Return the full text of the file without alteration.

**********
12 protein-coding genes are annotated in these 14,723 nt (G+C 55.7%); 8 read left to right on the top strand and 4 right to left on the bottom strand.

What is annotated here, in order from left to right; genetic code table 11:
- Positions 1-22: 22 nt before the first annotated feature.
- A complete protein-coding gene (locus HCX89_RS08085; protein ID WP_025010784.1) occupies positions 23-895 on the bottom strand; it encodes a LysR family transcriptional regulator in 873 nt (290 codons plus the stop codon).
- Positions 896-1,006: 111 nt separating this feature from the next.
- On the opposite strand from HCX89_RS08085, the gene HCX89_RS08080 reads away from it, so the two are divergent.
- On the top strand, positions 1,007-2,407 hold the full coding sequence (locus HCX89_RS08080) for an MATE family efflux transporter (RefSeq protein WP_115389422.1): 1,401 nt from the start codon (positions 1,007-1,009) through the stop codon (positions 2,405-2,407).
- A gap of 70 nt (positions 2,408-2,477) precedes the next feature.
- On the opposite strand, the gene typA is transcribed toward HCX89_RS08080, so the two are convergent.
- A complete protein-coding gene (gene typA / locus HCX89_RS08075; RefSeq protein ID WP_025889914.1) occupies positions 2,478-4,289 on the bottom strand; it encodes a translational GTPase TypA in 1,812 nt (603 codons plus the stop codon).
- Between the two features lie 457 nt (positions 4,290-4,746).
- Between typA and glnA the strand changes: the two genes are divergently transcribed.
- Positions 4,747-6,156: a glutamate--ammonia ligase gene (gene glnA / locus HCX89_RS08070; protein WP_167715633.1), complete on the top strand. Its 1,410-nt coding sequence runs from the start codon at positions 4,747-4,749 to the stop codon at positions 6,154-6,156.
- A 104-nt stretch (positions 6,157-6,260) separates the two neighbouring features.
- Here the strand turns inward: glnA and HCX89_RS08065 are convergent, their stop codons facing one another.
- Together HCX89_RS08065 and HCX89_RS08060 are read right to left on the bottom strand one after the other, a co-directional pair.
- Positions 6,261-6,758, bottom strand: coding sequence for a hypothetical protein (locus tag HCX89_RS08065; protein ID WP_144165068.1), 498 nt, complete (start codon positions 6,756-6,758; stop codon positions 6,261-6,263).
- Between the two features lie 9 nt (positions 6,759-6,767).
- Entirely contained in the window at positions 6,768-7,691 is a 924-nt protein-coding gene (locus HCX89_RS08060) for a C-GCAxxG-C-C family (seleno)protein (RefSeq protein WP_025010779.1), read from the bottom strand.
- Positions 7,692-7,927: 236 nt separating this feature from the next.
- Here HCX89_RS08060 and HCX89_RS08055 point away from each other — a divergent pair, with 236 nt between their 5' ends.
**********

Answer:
12 protein-coding genes are annotated in these 14,723 nt (G+C 55.7%); 8 read left to right on the top strand and 4 right to left on the bottom strand.

What is annotated here, in order from left to right; genetic code table 11:
- Positions 1-22: 22 nt before the first annotated feature.
- A complete protein-coding gene (locus HCX89_RS08085; protein ID WP_025010784.1) occupies positions 23-895 on the bottom strand; it encodes a LysR family transcriptional regulator in 873 nt (290 codons plus the stop codon).
- Positions 896-1,006: 111 nt separating this feature from the next.
- On the opposite strand from HCX89_RS08085, the gene HCX89_RS08080 reads away from it, so the two are divergent.
- On the top strand, positions 1,007-2,407 hold the full coding sequence (locus HCX89_RS08080) for an MATE family efflux transporter (RefSeq protein WP_115389422.1): 1,401 nt from the start codon (positions 1,007-1,009) through the stop codon (positions 2,405-2,407).
- A gap of 70 nt (positions 2,408-2,477) precedes the next feature.
- On the opposite strand, the gene typA is transcribed toward HCX89_RS08080, so the two are convergent.
- A complete protein-coding gene (gene typA / locus HCX89_RS08075; RefSeq protein ID WP_025889914.1) occupies positions 2,478-4,289 on the bottom strand; it encodes a translational GTPase TypA in 1,812 nt (603 codons plus the stop codon).
- Between the two features lie 457 nt (positions 4,290-4,746).
- Between typA and glnA the strand changes: the two genes are divergently transcribed.
- Positions 4,747-6,156: a glutamate--ammonia ligase gene (gene glnA / locus HCX89_RS08070; protein WP_167715633.1), complete on the top strand. Its 1,410-nt coding sequence runs from the start codon at positions 4,747-4,749 to the stop codon at positions 6,154-6,156.
- A 104-nt stretch (positions 6,157-6,260) separates the two neighbouring features.
- Here the strand turns inward: glnA and HCX89_RS08065 are convergent, their stop codons facing one another.
- Together HCX89_RS08065 and HCX89_RS08060 are read right to left on the bottom strand one after the other, a co-directional pair.
- Positions 6,261-6,758, bottom strand: coding sequence for a hypothetical protein (locus tag HCX89_RS08065; protein ID WP_144165068.1), 498 nt, complete (start codon positions 6,756-6,758; stop codon positions 6,261-6,263).
- Between the two features lie 9 nt (positions 6,759-6,767).
- Entirely contained in the window at positions 6,768-7,691 is a 924-nt protein-coding gene (locus HCX89_RS08060) for a C-GCAxxG-C-C family (seleno)protein (RefSeq protein WP_025010779.1), read from the bottom strand.
- Positions 7,692-7,927: 236 nt separating this feature from the next.
- Here HCX89_RS08060 and HCX89_RS08055 point away from each other — a divergent pair, with 236 nt between their 5' ends.